John Henry Days

John Henry Days

By Colson Whitehead

Anchor Books, Paperback, 9780385498203, 400pp.

Publication Date: May 14, 2002


Colson Whitehead’s eagerly awaited and triumphantly acclaimed new novel is on one level a multifaceted retelling of the story of John Henry, the black steel-driver who died outracing a machine designed to replace him. On another level it’s the story of a disaffected, middle-aged black journalist on a mission to set a record for junketeering who attends the annual John Henry Days festival. It is also a high-velocity thrill ride through the tunnel where American legend gives way to American pop culture, replete with p. r. flacks, stamp collectors, blues men , and turn-of-the-century song pluggers. John Henry Days is an acrobatic, intellectually dazzling, and laugh-out-loud funny book that will be read and talked about for years to come.

About the Author
Colson Whitehead was born and raised in New York City. His first novel, "The Intuitionist" (1999) was a finalist for the PEN/Hemingway. His next work, "John Henry Days" (2001), was a "New York Times" Editor's Choice, won the Young Lions Award and was a finalist for the National Book Critics Circle and the Pulitzer Prize. His most recent book, "The Colossus of New York," was a N"ew York Times" Notable Book of a Year. Whitehead has also been the recipient of a Whiting Writer's Award and a MacArthur Grant. His writing has appeared in the "The New York Times," "The Village Voice," Salon, and "Newsday," He lives in Brooklyn with his wife Natasha and daughter Madeline.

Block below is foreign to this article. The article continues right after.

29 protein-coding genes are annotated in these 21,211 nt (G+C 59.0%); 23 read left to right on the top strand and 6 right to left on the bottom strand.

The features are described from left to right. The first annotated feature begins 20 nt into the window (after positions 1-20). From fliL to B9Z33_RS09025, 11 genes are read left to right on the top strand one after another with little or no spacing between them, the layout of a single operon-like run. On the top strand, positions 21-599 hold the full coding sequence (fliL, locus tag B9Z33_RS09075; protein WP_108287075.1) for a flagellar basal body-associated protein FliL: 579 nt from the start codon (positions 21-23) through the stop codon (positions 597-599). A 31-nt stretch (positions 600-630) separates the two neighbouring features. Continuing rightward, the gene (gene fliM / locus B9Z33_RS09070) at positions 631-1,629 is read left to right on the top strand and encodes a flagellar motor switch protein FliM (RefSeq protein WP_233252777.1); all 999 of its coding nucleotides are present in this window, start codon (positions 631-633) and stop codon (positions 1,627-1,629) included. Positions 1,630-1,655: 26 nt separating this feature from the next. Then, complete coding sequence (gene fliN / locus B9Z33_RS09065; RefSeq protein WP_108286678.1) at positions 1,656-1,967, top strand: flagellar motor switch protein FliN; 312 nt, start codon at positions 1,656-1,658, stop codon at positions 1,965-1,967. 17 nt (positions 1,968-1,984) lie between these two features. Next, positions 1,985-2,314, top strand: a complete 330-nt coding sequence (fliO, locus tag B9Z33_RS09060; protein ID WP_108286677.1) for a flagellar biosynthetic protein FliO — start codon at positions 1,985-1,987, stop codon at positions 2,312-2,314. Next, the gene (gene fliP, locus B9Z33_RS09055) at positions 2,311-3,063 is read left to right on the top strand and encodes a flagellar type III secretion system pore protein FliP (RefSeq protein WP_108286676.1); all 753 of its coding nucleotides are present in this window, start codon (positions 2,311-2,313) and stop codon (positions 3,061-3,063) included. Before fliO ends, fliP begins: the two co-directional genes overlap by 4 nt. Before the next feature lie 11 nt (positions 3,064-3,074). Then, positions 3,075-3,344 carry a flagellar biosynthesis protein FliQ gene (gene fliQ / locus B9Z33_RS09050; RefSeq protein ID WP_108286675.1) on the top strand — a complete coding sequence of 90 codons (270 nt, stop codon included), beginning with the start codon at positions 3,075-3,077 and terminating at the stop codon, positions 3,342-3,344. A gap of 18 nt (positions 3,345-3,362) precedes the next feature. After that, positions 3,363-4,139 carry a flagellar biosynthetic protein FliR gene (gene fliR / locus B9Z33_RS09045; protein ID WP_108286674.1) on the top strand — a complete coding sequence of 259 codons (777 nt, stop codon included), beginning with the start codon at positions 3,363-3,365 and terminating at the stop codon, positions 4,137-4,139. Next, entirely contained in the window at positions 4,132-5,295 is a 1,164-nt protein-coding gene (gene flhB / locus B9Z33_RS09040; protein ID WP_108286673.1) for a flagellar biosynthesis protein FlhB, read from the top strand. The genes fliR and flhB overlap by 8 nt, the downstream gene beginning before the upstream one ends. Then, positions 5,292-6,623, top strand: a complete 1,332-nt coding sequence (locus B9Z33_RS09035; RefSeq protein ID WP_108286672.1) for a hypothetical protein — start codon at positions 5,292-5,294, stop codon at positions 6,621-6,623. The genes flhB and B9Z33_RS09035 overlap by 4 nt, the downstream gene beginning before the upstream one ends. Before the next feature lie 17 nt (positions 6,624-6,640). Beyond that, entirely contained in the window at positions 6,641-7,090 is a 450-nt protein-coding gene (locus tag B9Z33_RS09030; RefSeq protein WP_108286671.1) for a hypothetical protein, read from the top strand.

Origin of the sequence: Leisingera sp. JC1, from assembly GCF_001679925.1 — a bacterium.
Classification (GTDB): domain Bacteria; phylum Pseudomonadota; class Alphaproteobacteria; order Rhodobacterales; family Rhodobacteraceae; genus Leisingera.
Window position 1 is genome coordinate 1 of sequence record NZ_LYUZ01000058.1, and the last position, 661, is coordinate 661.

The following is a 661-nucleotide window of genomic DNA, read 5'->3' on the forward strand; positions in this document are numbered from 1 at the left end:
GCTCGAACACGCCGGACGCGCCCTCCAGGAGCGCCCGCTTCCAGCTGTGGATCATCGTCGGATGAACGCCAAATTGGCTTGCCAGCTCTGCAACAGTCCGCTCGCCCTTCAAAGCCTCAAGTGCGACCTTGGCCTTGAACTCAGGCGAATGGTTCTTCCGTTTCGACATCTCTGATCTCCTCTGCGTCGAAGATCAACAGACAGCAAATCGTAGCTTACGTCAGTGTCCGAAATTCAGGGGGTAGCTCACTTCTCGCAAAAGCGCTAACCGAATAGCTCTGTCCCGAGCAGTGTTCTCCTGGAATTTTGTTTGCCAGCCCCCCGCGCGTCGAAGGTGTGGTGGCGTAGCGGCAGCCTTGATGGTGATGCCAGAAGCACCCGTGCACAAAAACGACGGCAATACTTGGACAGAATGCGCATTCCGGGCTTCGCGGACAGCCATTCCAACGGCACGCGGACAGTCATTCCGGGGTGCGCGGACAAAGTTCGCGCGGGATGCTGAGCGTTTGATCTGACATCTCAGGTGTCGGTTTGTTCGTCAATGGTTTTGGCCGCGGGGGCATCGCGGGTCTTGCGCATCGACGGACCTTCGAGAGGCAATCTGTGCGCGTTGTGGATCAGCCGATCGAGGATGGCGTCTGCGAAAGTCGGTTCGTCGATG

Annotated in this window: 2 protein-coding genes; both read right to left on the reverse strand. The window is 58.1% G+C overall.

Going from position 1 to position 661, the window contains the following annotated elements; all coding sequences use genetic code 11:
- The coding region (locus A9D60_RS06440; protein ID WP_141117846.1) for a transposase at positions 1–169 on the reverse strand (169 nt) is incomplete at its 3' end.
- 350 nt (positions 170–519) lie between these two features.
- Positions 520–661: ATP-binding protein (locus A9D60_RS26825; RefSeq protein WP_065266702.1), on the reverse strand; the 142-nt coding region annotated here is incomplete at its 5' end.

Praise For John Henry Days

“A narrative tour de force that astonishes on almost every page.” —Time

“Does what writing should do; it refreshes our sense of the world. . . . An ambitious, finely chiseled work.” --John Updike, The New Yorker

John Henry Days is funny and wise and sumptuously written...compelling.” --Jonathan Franzen, The New York Times Book Review

“[Whitehead] takes on a multitude of issues with a rich and probing imaginationÉ.His reputation is likely to soar.” Ishmael Reed, The Washington Post Book World

“A feast for famished readers.” — Newsweek